|The information contained in this section is taken verbatim from HISTORICALLY FAMOUS LIGHTHOUSES - CG-232. Although the format has been changed slightly for better reading and display. BJ 'n Cindy |
|CAPE LOOKOUT LIGHTHOUSE - NORTH CAROLINA|
|The Cape Lookout Lighthouse was completed in 1812 at a cost of $20,678.54 and had one wooden and one brick tower.|
The station was described in 1850, when William Fulford was keeper, as having 13 lamps, new lighting apparatus having been installed in 1848. The keeper was obliged, in 1850, to keep wheeling away sand from the front side of the keepers dwelling to prevent the sand from covering it up. "The sand banks," the report reads, "are now higher than the tops of the windows; and only a few feet from them, at high water mark. On the sea side, it has washed away about 100 feet last year by abrasion and sea flows."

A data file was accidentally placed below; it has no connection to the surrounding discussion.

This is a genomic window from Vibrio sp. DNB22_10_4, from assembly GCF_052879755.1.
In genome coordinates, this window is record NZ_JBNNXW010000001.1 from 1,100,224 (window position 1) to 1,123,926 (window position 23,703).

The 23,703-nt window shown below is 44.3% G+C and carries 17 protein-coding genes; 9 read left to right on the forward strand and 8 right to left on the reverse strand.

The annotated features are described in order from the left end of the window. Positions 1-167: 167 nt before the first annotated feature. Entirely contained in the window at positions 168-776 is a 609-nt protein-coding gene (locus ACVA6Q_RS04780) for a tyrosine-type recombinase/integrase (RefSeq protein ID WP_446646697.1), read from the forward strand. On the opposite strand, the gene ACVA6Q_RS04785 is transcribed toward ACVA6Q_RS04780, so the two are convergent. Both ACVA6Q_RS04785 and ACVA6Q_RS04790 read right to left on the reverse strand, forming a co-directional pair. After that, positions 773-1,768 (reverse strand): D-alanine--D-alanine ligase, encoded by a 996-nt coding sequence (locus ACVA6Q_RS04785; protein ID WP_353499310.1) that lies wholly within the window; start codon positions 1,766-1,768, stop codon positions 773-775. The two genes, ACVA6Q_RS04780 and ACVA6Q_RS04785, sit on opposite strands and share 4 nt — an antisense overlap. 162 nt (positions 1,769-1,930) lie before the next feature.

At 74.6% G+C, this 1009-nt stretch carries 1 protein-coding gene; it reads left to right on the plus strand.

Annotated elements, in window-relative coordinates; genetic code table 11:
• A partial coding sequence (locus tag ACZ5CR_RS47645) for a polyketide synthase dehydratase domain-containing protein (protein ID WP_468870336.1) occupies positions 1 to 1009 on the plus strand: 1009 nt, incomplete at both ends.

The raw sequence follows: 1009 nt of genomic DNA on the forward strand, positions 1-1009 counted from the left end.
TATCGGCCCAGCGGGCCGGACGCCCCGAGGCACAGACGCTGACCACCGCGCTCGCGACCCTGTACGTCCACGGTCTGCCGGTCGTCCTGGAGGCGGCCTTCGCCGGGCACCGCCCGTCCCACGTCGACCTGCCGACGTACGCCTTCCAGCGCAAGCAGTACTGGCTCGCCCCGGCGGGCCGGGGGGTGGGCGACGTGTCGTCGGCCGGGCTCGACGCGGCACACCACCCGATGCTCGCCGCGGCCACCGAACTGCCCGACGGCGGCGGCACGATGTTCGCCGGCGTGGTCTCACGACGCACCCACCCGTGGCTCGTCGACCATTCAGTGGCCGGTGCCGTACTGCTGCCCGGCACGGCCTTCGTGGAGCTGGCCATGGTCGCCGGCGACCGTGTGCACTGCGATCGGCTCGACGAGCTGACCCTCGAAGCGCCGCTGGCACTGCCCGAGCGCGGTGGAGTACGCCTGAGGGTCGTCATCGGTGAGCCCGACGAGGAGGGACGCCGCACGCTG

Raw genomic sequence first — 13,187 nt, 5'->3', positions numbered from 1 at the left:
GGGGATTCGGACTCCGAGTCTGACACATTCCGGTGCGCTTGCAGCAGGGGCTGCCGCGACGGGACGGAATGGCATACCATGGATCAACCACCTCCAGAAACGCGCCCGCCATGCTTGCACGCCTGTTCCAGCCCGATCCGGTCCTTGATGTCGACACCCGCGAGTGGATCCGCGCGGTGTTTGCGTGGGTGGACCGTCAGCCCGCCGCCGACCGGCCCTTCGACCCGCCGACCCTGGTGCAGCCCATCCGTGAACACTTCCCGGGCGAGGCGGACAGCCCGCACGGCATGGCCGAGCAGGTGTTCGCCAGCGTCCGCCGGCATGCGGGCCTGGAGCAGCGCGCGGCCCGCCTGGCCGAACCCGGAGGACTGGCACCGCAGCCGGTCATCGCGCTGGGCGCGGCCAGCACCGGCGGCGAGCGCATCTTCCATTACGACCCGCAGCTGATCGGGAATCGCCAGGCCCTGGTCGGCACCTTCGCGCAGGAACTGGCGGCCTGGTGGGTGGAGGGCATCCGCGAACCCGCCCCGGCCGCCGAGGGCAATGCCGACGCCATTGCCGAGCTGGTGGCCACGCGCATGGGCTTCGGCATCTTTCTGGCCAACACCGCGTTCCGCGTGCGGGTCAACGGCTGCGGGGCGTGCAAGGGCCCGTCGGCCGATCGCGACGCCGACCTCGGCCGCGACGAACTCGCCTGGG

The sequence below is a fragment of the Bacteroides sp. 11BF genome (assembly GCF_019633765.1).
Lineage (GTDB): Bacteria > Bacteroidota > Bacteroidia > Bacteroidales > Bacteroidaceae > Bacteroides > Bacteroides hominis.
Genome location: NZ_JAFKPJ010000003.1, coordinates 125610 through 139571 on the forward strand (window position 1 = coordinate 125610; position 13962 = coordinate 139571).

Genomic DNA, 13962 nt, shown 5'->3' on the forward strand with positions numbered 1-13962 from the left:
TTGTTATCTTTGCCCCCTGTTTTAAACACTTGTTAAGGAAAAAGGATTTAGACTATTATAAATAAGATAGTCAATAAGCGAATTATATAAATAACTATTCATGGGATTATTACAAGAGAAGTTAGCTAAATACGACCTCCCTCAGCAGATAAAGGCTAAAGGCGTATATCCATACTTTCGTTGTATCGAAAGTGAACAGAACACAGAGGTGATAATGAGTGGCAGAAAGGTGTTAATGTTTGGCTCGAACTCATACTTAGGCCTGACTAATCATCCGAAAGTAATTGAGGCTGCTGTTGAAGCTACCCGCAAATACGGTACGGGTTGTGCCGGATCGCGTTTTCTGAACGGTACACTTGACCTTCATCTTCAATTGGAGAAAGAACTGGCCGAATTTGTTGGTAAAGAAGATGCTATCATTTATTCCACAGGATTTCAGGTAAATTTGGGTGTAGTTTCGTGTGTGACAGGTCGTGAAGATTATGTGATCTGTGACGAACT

In 1851 Cape Lookout Lighthouse was reported as one of nine coast lights "which require to be improved.
The towers of each of them should have an elevation of 150 feet above the level of the sea and should be fitted up in the best manner with first-order lens apparatus, to insure a brilliancy and range adequate to the wants of commerce. These lights are not sufficiently well distinguished, but a general plan for all the seacoast lights will best accomplish this object."
On March 3, 1857, Congress appropriated $45,000 "for rebuilding and fitting out with first-order apparatus the lighthouse at Cape Lookout, North Carolina." The new lighthouse was completed and first lighted on November 1, 1859.
During the Civil War, in 1862, the tower was damaged and the lens, etc., removed, but by 1863 the lighthouse had been refitted and the light reexhibited. A third-order lens was placed in use temporarily until the first-order lens, "injured by the rebels" could be repaired and restored in 1867.
The lighthouse is now a black and white diagonally checkered tower, 169 feet above ground and 156 feet above feet water and shows a group flashing white electric light every 15 seconds of 80,000 candlepower, visible 19 miles, from a first-order lens. (1) (2)